In the famous book, The Great Gatsby, all the world’s money could not buy Mr. Gatsby happiness. Despite having all the money needed, he was still unhappy. Happiness is what you make of it and is a whole conversation and article in itself. Stay tuned for the next article in our Millennial Financial Series.

4. Reduce or Eliminate Your Housing Costs

There are two ways to easily do this.

The first way is to live with your parents. Live with your parents. There is nothing wrong with living with your parents for a few years to eliminate your debt and save money. Doing this could be a huge deciding factor in paying off student loans in three years vs. ten years. Reducing or eliminating your housing costs could mean the difference of several thousand dollars. This saved money can be used as a down payment on a house of your own.

Second, get a roommate. If you rent or own and have room to spare, consider getting a roommate. A roommate will provide extra income to help lower the cost of rent and utilities each month. Use these savings to pay off your student loans or build up a safety net for emergencies.

5. Begin Saving for Retirement Now or Pay off Student Debt

If your student loan interest rate is 5%, then paying off more than the minimum is similar to getting a 5% return in the stock market. It is 5% less than you have to pay in interest on your loan. You can use the money saved by paying off student debt to invest.

On the flip side, you may receive a 401(k) match at work. If your employer matches 4%, congratulations, you just gained 4% in addition to your salary. Put the 401(k) contributions into investments, and you are well above the 5% return you would make per year by paying off student loan debts. At a minimum, especially while trying to eliminate student debt, you should be contributing to your 401(k) up to your employer match. The reason being is this is free money you would otherwise not receive from your regular paycheck. Can you say “no” to free money? And the compounding gains year over year will far outweigh the cost of paying off your student loans quicker.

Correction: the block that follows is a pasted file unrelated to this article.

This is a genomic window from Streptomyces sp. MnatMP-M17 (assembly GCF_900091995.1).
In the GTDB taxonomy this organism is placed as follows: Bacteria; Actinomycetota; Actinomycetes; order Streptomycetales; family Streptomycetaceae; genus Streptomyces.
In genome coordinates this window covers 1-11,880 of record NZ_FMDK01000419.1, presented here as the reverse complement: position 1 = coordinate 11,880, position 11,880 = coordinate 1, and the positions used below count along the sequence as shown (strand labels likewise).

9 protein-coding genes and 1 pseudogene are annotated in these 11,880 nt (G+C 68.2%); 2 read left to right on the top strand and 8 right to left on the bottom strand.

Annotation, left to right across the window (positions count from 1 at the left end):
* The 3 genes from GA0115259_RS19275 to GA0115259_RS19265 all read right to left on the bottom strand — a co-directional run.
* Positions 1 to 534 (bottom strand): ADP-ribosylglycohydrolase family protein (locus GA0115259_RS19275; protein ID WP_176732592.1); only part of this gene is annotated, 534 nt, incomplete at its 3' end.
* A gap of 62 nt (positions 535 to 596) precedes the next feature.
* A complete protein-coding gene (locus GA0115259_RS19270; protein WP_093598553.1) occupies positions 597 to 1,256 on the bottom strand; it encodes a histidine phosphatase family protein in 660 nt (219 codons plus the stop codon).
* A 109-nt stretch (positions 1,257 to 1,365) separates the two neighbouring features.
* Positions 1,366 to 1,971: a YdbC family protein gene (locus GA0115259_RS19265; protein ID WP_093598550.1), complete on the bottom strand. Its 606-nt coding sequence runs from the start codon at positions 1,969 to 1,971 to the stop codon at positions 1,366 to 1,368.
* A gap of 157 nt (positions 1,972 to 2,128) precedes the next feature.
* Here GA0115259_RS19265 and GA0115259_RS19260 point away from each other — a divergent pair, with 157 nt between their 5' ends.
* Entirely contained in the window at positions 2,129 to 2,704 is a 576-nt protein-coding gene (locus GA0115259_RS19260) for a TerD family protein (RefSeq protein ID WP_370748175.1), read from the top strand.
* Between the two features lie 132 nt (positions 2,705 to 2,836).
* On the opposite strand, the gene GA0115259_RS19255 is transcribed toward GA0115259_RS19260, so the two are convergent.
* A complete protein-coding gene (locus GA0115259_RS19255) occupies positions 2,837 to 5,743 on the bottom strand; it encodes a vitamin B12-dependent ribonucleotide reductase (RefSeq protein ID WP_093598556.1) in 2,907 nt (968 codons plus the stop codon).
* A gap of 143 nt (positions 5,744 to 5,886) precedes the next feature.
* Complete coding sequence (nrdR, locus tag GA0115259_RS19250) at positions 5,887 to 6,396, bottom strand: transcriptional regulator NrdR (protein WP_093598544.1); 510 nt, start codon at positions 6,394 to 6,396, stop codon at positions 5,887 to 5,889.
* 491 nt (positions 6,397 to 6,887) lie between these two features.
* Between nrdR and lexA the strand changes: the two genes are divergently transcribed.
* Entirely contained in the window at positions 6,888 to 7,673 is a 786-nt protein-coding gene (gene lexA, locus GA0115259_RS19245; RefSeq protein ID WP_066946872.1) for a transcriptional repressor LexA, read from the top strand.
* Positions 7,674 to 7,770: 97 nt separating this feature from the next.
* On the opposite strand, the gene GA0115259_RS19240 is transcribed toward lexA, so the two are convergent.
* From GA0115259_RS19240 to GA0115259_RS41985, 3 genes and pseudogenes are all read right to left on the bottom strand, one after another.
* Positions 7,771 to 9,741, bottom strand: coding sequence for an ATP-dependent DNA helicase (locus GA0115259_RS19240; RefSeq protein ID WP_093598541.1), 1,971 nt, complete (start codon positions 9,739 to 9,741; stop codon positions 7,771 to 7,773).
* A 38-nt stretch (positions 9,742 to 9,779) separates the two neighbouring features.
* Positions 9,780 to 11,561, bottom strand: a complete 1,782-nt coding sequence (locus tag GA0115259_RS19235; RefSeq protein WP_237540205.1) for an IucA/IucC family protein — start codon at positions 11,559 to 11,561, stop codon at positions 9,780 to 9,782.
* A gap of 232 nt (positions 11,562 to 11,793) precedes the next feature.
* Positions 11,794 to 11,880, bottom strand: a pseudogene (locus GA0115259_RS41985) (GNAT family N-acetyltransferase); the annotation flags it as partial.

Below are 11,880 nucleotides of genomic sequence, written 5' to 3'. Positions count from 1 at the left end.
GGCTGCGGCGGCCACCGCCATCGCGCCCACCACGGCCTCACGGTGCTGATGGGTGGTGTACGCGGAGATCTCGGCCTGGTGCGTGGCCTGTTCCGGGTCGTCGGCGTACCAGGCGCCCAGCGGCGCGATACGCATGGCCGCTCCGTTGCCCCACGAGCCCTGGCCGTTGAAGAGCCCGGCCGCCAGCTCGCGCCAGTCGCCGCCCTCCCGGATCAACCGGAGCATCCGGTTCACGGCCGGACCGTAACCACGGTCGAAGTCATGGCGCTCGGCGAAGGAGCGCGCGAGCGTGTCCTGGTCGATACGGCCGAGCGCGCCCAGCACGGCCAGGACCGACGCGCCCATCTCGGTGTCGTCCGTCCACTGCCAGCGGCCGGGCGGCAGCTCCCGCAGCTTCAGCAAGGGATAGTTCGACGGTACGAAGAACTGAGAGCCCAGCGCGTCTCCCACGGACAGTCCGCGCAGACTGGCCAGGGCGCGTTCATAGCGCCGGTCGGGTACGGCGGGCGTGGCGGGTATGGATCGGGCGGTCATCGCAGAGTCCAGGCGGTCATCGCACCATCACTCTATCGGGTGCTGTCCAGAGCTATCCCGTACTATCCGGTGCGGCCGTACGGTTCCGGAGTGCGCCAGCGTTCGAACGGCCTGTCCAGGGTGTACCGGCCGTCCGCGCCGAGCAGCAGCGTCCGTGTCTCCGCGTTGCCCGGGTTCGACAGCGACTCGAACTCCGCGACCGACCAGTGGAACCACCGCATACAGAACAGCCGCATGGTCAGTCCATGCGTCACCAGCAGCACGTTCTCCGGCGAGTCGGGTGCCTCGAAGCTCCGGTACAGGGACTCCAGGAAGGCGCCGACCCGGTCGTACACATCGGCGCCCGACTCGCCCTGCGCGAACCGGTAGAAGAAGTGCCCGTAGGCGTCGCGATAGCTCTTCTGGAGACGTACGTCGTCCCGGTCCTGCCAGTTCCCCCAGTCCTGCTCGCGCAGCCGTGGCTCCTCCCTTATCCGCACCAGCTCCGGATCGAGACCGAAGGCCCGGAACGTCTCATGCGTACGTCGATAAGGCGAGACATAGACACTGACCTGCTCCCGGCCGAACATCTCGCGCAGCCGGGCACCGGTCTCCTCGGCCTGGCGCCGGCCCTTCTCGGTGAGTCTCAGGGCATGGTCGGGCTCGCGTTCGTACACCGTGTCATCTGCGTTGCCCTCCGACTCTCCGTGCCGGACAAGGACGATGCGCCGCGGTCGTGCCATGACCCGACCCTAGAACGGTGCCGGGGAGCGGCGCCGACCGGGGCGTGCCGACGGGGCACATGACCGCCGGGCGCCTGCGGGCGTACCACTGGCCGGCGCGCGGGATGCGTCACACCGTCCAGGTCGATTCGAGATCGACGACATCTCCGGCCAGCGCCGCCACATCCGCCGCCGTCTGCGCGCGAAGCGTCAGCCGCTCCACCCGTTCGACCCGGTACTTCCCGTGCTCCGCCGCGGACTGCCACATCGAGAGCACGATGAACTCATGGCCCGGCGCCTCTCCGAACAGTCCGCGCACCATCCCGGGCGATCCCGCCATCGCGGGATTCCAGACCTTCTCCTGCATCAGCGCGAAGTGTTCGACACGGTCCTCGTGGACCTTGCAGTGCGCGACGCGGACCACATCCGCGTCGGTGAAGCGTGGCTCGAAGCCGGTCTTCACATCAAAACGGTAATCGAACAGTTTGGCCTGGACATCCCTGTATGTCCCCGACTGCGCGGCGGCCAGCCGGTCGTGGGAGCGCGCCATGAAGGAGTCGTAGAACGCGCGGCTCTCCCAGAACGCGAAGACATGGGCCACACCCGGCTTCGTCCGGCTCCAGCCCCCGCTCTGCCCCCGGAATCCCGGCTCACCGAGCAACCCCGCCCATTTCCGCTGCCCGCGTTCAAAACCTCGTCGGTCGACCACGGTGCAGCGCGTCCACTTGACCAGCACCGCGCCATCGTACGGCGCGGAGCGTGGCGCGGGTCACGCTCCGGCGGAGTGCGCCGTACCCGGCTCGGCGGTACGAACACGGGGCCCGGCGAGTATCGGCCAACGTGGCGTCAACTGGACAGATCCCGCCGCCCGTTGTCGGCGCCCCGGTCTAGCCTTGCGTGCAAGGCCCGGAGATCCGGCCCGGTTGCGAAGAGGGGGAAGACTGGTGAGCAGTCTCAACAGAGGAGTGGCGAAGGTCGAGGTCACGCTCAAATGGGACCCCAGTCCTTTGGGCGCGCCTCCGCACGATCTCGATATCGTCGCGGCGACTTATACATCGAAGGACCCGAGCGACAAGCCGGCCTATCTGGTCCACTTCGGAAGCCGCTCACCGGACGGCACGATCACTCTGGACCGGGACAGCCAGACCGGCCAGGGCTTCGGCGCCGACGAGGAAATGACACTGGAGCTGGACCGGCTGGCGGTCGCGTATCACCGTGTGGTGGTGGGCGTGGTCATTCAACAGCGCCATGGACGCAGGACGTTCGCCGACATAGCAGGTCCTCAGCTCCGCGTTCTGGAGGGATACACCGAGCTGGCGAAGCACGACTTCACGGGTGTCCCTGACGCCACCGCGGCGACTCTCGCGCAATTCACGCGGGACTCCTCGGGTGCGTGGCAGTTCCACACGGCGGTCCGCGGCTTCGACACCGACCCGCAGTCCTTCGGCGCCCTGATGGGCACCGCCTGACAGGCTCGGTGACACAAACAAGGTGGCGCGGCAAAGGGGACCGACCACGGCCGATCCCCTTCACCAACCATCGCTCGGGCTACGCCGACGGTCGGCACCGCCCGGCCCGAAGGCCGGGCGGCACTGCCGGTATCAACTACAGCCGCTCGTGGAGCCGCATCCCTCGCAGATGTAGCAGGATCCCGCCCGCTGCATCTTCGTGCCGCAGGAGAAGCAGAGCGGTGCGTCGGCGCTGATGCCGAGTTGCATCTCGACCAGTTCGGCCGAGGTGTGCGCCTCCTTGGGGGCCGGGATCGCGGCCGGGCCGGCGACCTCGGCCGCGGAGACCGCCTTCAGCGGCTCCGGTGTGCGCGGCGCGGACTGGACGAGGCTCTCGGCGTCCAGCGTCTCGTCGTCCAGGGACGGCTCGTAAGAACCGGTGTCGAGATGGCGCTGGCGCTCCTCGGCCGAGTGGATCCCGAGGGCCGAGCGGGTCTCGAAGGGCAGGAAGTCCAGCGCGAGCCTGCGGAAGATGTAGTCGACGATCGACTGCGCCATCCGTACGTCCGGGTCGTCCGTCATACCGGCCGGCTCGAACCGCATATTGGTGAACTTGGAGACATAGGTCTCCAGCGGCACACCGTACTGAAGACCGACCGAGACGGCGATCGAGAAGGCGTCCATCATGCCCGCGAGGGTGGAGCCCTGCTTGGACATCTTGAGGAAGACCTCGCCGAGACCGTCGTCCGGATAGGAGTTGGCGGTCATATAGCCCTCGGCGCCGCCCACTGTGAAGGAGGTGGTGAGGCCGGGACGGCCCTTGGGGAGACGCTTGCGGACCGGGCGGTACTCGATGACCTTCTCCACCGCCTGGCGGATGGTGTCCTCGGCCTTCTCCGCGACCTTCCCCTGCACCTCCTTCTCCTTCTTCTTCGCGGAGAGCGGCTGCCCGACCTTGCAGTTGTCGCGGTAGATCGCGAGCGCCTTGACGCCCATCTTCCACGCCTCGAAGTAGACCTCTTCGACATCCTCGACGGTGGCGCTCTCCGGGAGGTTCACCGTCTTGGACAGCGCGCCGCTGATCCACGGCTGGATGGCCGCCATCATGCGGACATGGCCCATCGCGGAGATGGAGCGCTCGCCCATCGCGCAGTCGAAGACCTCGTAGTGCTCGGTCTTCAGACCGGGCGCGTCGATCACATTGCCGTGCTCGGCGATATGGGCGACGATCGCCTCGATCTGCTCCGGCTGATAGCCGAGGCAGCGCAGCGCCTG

What If My Employer Does Not Match 401(K)?

If your employer does not offer a 401(k), this may change your thinking. You may want to consider opening an IRA account to save money for retirement. While you will not get a match from your employer, IRAs offer tax-deferred growth on gains in the account. Traditional IRAs are tax-deductible up to a certain income level, which can mean money in your pocket via a tax refund. On the other hand, Roth IRAs offer no tax deductions but can be a great emergency fund as gains grow tax-deferred. With Roth IRAs, you can always take distributions tax and penalty-free. After five years of owning a Roth IRA, you can take out gains. You will only have to pay a 10% early-withdrawal penalty on the portion of the gains if you are under 59 ½.

Start Saving as Early as Possible

The key is to start as young as you can and be consistent. The later you start, the more you’ll have to contribute in the future to get to a comfortable retirement fund. Alternatively, you may have to work longer. It will be best if you arrange to have money automatically come out of your paycheck to your 401(k) or an IRA. Saving is much easier when it is automatically taken out of your paycheck. You will grow accustomed to the smaller paycheck much quicker, and it will make budgeting much less complicated.

How Much Should I Save for Retirement?

Inflation runs about 2% per year. $50K today will likely be worth $25K in 30 years. So again, the important things are to start as early as possible and be consistent. To be fully prepared to retire at 65, here are the recommended guidelines for retirement savings by age:

30: Have the equivalent of your annual salary saved. So, if you earn $50,000 a year, aim to have $50,000 in savings when you reach 30.

35: Twice your annual salary saved.

40: Three times your annual salary saved.

45: Four times your annual salary saved.

50: Five times your annual salary saved.

55: Six times your annual salary saved.

60: Seven times your annual salary saved.

65: Eight times your annual salary saved.

Remember, everyone’s situation is different. Please do not compare yourself to others; we all have to start somewhere. The key to avoiding a Millennial savings crisis is to live within or below your means while simultaneously paying off your debt and saving at the same time. It can be done, but will require discipline in setting a budget and sticking to it! If you are serious about your budgeting, you will likely feel some financial pain now but reap the rewards and come out ahead in the long run. This plan is not a get out of debt/get rich quick scheme and will take years before you see/feel the rewards.

Budgeting Tools That Millennials Love

Are you struggling with budgeting? Use an app such as Mint, Simplifi, or Dave Ramsey’s Every Dollar. These apps can consolidate your accounts and break down your expenses into categories, making things easier to view. They can also send you alerts when your balance is low, or you have upcoming bills.

If you have any questions regarding your investment options or additional tips to avoid a Millennial saving crisis, please contact Midland Trust at (239) 333-1032 or visit www.midlandtrust.com. We would be happy to discuss our services with you and how you could incorporate self-directed IRAs into your investment portfolio.

Read the other articles within our Millennial Finance Series: “Budgeting Made Simple for Millennials,” and “Budgeting with the Goal to Save and Invest for Millennials” for additional tips.